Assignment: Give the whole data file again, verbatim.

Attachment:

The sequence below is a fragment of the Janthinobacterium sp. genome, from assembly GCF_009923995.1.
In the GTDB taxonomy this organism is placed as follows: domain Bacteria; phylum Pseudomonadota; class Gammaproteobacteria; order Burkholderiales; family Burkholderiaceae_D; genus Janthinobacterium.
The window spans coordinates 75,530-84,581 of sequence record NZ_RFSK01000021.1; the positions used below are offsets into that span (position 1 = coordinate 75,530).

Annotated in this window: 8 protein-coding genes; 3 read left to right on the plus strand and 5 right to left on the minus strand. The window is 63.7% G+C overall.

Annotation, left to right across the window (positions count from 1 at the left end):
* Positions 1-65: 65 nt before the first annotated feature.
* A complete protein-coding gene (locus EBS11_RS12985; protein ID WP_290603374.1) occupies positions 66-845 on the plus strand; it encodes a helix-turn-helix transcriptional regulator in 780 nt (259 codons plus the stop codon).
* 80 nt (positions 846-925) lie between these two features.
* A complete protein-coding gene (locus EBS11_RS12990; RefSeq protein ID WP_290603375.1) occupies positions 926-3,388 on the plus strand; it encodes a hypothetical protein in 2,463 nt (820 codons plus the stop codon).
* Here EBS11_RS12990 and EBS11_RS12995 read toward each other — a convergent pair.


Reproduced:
The sequence below is a fragment of the Janthinobacterium sp. genome, from assembly GCF_009923995.1.
In the GTDB taxonomy this organism is placed as follows: domain Bacteria; phylum Pseudomonadota; class Gammaproteobacteria; order Burkholderiales; family Burkholderiaceae_D; genus Janthinobacterium.
The window spans coordinates 75,530-84,581 of sequence record NZ_RFSK01000021.1; the positions used below are offsets into that span (position 1 = coordinate 75,530).

Annotated in this window: 8 protein-coding genes; 3 read left to right on the plus strand and 5 right to left on the minus strand. The window is 63.7% G+C overall.

Annotation, left to right across the window (positions count from 1 at the left end):
* Positions 1-65: 65 nt before the first annotated feature.
* A complete protein-coding gene (locus EBS11_RS12985; protein ID WP_290603374.1) occupies positions 66-845 on the plus strand; it encodes a helix-turn-helix transcriptional regulator in 780 nt (259 codons plus the stop codon).
* 80 nt (positions 846-925) lie between these two features.
* A complete protein-coding gene (locus EBS11_RS12990; RefSeq protein ID WP_290603375.1) occupies positions 926-3,388 on the plus strand; it encodes a hypothetical protein in 2,463 nt (820 codons plus the stop codon).
* Here EBS11_RS12990 and EBS11_RS12995 read toward each other — a convergent pair.